Pediatric Surgery and Hernias
As many of us are aware, a hernia is when there is a tear in the abdominal wall, creating a space for fat tissue to push through, causing a lump beneath the skin. For many children, this is an issue that they have had since birth, but it often goes undetected for years. This is typically because there are little to no symptoms of a hernia. It isn’t until the bulge gets larger and becomes more painful and apparent that there is an issue. When a hernia develops it’s important to talk to a pediatrician, as they will typically recommend surgery for your child.
Knowing what type of hernia your child has is important for deciding whether or not to call a pediatrician, but it also helps your pediatrician to know how they can help you. But for many people, they didn’t know that there were different types of hernias in the first place. Here are a few of the different types of hernias.
Types Of Hernias Explained
- Epigastric Hernia – In our last two blogs we touched on this type of hernia and what the surgical procedure is for it. Check it out here.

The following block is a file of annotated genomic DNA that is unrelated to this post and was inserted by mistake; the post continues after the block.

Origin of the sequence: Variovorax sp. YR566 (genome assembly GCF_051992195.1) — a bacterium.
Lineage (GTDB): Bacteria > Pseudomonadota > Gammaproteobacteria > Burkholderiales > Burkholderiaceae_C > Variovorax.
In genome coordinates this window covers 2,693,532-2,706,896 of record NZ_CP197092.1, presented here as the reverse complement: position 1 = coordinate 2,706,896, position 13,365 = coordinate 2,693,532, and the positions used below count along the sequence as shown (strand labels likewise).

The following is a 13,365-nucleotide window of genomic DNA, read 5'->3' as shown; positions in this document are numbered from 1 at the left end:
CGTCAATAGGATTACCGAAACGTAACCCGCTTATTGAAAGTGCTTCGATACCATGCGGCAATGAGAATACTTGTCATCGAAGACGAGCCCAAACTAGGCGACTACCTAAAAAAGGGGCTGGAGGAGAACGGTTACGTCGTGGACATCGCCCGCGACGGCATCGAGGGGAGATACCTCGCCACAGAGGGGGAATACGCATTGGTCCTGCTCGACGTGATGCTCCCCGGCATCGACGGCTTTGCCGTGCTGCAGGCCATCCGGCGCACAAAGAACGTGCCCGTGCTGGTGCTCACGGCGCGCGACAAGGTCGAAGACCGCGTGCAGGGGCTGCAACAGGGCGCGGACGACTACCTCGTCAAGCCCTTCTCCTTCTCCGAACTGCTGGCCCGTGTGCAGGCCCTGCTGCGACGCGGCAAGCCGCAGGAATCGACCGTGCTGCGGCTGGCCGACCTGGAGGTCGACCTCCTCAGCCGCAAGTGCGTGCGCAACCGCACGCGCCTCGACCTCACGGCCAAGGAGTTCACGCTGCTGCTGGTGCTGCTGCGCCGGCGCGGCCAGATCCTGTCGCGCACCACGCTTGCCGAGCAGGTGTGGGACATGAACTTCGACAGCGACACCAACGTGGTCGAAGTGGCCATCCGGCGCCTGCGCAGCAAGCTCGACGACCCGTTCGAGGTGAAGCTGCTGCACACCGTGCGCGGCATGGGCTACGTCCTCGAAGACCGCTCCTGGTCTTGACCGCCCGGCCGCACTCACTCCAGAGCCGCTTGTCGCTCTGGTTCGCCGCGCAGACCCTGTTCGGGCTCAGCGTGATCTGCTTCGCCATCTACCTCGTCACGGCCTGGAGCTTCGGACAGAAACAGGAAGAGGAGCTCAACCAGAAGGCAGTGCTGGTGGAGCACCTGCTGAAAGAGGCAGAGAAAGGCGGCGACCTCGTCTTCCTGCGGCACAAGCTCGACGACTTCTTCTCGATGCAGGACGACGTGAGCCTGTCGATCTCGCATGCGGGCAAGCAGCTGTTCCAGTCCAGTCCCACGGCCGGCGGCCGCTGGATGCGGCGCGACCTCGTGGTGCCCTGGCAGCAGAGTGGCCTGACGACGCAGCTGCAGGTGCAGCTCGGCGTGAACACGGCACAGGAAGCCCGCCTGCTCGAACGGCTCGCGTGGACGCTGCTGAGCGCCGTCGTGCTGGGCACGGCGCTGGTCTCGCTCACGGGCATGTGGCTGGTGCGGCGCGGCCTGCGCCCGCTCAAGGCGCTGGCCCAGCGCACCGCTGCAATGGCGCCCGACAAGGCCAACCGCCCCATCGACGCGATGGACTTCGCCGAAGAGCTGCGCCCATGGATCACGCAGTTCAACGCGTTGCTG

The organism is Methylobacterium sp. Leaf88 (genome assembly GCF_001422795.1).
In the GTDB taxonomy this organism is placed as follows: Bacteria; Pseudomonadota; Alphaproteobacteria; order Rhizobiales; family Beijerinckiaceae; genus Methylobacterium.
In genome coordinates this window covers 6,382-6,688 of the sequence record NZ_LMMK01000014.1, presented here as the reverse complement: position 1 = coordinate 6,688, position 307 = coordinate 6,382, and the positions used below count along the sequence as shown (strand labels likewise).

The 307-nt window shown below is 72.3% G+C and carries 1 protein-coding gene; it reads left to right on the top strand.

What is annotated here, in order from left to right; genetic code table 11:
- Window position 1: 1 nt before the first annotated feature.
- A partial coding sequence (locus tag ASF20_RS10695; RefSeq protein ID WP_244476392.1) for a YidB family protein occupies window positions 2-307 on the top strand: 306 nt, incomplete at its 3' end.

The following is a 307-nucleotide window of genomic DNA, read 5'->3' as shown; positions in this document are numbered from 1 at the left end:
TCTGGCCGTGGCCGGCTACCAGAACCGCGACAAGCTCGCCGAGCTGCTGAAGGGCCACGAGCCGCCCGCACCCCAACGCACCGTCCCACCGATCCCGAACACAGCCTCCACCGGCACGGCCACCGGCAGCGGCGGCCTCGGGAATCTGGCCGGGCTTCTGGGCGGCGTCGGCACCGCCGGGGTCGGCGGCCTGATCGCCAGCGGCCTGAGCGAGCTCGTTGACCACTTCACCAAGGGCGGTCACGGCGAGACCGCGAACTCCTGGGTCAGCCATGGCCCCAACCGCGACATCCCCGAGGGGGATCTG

- Inguinal – This type of hernia forms just above the hip and an internal organ begins to push its way out. While all hernias are somewhat painful, an inguinal hernia tends to have a burning feeling in addition to the pain. This problem stems from a lack of complete development of the muscle while the baby is still a fetus.
- Umbilical Hernia- An umbilical hernia develops just beneath the belly button as a result of a small opening from the umbilical cord. After birth, this small opening is expected to close, but it doesn’t always occur that way. Sometimes the small opening stays open and causes a hernia. It can be dangerous as the intestines can find their way out through this opening.
If you have a family history of inguinal hernias, talk to your pediatrician or gynecologist about this, as those that have a family history of this are at a higher risk for it being an issue. The same can be said for umbilical hernias, however, African American children are at a much higher risk for this being an issue. Finally, any premature baby is at risk for any one of these three hernias, as a lack of development is the culprit for hernias occurring in children.
If you come across a problem with hernias in your family or your child appears to be suffering from a hernia, please don’t hesitate to contact our pediatric surgeons at Alaska Pediatric Surgery. Our pediatric clinic is dedicated to children’s health and parent’s peace of mind. Call us today!